By Doug Bartholomew  |  Posted 2004-06-01 Print this article Print


Experts agree that the first steps toward utility computing will arrive in the bits and bytes of corporate computing—data-processing power, data storage, connectivity over a network and basic applications. Its less clear, however, whether strategic software applications that support key business processes are likely to be served up over a network any time soon. As AMRs Travis puts it, "Utility computing allows companies to save money on things that are not critical, so their IT staff can spend their time improving the processes that give them real advantage in the business."

Merrill Lynch & Co. Inc., for instance, is looking into the utility model, but not for its core business processes. "Utility computing holds a huge opportunity, but there are a lot of business practice constraints, not technical ones, to actually moving this into the production environment," says Dave Cohen, a vice president with the firms technology-architecture team in New York. For one thing, its unlikely that the brokerage houses traders will allow their complex data feeds to be farmed out any time soon. The companys systems are too business-specific—and too strategic—to be offloaded to someone else, Cohen says. Despite these limitations, many companies are trying out utility computing in one form or another, usually for a particular application such as messaging, Web hosting, PC management, payroll, accounting or call-center management. Saugatuck Technology Inc., a research firm based in Westport, Conn., recently surveyed 310 business executives and found that nearly 20 percent of companies are using some form of pay-as-you-go IT services. Roughly half of those responding thought pay-as-you-go computing would help reduce costs and complexity.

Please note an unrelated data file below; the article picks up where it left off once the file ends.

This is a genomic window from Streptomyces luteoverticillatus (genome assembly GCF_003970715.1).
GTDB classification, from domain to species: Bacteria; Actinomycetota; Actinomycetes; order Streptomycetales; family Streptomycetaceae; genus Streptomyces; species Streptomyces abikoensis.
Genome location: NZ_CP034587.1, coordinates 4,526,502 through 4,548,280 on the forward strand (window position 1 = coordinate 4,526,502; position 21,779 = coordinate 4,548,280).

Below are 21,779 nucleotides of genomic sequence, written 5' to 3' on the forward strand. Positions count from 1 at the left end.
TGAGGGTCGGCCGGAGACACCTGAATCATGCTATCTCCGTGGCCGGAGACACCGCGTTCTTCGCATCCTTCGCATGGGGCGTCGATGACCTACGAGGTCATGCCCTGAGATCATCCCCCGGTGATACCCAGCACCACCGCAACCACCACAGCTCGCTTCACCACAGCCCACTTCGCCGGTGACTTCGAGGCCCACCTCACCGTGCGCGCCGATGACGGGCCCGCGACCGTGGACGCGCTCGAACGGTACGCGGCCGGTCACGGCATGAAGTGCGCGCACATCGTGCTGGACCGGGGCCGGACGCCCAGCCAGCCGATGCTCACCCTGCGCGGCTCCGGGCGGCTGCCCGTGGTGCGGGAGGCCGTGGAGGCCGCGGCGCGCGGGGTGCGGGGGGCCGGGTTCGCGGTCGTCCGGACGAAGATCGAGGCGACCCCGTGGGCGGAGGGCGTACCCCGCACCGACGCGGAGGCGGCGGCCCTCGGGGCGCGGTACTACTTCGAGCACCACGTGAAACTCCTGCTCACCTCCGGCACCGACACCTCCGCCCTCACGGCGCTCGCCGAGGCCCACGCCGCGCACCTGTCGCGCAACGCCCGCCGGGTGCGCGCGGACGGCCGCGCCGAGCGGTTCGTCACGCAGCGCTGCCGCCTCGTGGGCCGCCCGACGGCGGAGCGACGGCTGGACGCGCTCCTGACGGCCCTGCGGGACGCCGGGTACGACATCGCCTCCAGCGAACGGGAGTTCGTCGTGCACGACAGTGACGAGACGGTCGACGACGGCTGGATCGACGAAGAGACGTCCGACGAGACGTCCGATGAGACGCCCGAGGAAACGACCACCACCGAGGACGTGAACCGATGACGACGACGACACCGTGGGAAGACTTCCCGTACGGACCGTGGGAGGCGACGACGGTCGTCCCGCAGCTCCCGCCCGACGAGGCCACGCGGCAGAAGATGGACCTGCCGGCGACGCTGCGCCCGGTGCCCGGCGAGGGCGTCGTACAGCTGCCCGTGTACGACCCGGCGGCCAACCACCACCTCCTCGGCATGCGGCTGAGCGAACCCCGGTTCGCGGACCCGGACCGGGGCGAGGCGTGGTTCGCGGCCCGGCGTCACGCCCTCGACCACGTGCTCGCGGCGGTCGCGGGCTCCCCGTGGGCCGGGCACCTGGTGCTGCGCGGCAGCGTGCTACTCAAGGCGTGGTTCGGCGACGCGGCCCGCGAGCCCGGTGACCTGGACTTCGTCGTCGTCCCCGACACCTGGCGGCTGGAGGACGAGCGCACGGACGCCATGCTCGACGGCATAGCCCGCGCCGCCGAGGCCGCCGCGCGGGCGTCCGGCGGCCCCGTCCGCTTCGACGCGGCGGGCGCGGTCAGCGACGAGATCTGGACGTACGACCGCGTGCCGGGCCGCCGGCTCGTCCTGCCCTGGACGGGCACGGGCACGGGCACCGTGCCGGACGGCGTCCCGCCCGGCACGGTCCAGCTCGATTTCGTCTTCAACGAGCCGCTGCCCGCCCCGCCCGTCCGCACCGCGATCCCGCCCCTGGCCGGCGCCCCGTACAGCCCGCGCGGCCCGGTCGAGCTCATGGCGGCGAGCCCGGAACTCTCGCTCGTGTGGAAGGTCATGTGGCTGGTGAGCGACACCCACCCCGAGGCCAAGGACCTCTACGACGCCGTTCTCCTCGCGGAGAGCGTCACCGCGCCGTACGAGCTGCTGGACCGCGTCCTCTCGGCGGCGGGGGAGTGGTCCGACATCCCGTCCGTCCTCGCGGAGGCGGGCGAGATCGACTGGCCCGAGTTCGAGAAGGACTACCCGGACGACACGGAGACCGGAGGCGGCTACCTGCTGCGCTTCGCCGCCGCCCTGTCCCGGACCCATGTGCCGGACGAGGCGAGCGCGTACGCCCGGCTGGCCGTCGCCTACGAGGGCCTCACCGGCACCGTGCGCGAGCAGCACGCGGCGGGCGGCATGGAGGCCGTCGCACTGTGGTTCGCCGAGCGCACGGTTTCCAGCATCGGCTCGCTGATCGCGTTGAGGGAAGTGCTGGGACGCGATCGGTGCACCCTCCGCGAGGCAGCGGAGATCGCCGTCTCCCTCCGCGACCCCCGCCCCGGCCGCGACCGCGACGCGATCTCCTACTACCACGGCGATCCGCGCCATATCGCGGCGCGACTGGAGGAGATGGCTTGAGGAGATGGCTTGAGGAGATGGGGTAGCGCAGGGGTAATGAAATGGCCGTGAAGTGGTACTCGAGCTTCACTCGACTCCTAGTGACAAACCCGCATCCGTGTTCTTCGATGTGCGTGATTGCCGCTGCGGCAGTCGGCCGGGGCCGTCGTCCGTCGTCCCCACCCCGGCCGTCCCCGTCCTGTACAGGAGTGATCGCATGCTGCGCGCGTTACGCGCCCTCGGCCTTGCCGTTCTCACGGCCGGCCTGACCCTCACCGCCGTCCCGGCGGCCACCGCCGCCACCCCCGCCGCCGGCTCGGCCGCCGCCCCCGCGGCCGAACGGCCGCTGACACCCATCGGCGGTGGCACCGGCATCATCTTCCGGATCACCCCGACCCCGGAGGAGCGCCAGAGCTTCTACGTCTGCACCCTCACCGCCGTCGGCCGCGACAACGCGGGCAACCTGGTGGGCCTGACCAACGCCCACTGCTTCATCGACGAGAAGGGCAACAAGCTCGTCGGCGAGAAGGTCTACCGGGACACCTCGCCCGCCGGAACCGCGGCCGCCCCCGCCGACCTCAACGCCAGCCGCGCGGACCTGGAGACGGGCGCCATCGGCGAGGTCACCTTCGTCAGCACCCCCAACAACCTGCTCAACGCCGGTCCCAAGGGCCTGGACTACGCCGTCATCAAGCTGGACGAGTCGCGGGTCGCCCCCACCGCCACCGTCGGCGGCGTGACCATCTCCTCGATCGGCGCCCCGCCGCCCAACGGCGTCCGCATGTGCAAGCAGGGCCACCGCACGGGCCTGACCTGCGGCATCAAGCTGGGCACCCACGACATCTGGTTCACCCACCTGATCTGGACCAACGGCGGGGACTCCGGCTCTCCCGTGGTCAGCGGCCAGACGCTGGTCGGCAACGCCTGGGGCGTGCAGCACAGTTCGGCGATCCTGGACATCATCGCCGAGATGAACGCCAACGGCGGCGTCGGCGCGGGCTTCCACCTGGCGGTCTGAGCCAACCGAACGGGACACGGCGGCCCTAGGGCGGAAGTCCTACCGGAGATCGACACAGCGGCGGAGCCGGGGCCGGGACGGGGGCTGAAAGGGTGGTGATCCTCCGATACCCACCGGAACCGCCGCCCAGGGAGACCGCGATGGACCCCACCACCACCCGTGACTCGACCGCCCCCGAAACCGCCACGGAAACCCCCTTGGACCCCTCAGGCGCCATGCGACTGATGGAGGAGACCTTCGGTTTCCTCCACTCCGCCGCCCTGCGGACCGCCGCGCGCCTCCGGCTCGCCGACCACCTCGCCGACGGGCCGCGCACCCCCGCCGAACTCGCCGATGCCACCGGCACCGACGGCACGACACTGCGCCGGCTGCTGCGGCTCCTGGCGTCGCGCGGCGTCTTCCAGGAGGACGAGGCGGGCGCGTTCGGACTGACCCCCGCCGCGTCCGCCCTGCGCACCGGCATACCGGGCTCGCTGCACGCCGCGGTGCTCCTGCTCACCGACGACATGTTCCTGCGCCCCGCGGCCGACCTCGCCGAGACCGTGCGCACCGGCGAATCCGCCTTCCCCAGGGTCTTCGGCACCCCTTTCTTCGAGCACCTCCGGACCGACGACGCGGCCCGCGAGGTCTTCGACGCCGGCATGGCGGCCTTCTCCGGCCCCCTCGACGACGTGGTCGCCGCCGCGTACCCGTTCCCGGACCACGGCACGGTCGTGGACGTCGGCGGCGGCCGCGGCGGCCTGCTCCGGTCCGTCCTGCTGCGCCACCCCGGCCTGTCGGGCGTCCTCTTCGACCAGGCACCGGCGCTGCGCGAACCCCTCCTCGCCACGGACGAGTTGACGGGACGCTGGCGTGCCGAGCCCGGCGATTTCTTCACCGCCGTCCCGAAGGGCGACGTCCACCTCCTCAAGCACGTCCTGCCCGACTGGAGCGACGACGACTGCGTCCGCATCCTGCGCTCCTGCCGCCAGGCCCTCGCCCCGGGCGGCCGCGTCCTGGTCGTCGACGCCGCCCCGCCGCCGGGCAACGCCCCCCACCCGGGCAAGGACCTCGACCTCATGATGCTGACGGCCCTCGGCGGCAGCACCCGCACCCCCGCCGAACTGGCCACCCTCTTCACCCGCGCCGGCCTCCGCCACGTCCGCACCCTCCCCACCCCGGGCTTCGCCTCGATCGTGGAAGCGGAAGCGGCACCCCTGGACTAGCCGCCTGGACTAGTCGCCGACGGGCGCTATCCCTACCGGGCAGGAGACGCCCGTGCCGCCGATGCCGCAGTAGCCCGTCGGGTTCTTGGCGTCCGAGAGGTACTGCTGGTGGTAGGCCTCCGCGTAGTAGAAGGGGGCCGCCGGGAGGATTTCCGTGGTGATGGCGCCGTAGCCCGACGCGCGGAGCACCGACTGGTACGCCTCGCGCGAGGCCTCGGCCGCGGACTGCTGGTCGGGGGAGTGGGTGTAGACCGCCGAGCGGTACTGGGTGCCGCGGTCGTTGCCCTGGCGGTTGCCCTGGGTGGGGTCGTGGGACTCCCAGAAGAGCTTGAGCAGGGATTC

Most of the examples of pay-as-you-go computing at firms participating in the survey were for basic human-resources and accounting applications, but some included ERP, CRM and procurement. "Were now in the early adoption phase, but eventually it will become the norm in enabling, managing and improving business strategies," says Saugatuck Senior Program Director Mike West. Meanwhile, according to the survey, almost 40 percent of company executives expect their firms to adopt some form of pay-as-you-go IT within two years.

Ask Your COO:

  • What business applications would best lend themselves to the on-demand delivery format?

    Ask Your Executive Team:

  • What are the business issues that could constrain utility computing?

    Ask Your CTO:

  • How can our infrastructure benefit from offloading certain IT functions?

    Next Page: Implementation.

    Doug Bartholomew is a career journalist who has covered information technology for more than 15 years. A former senior editor at IndustryWeek and InformationWeek, his freelance features have appeared in New York magazine and the Los Angeles Times Magazine. He has a B.S. in Journalism from Northwestern University.

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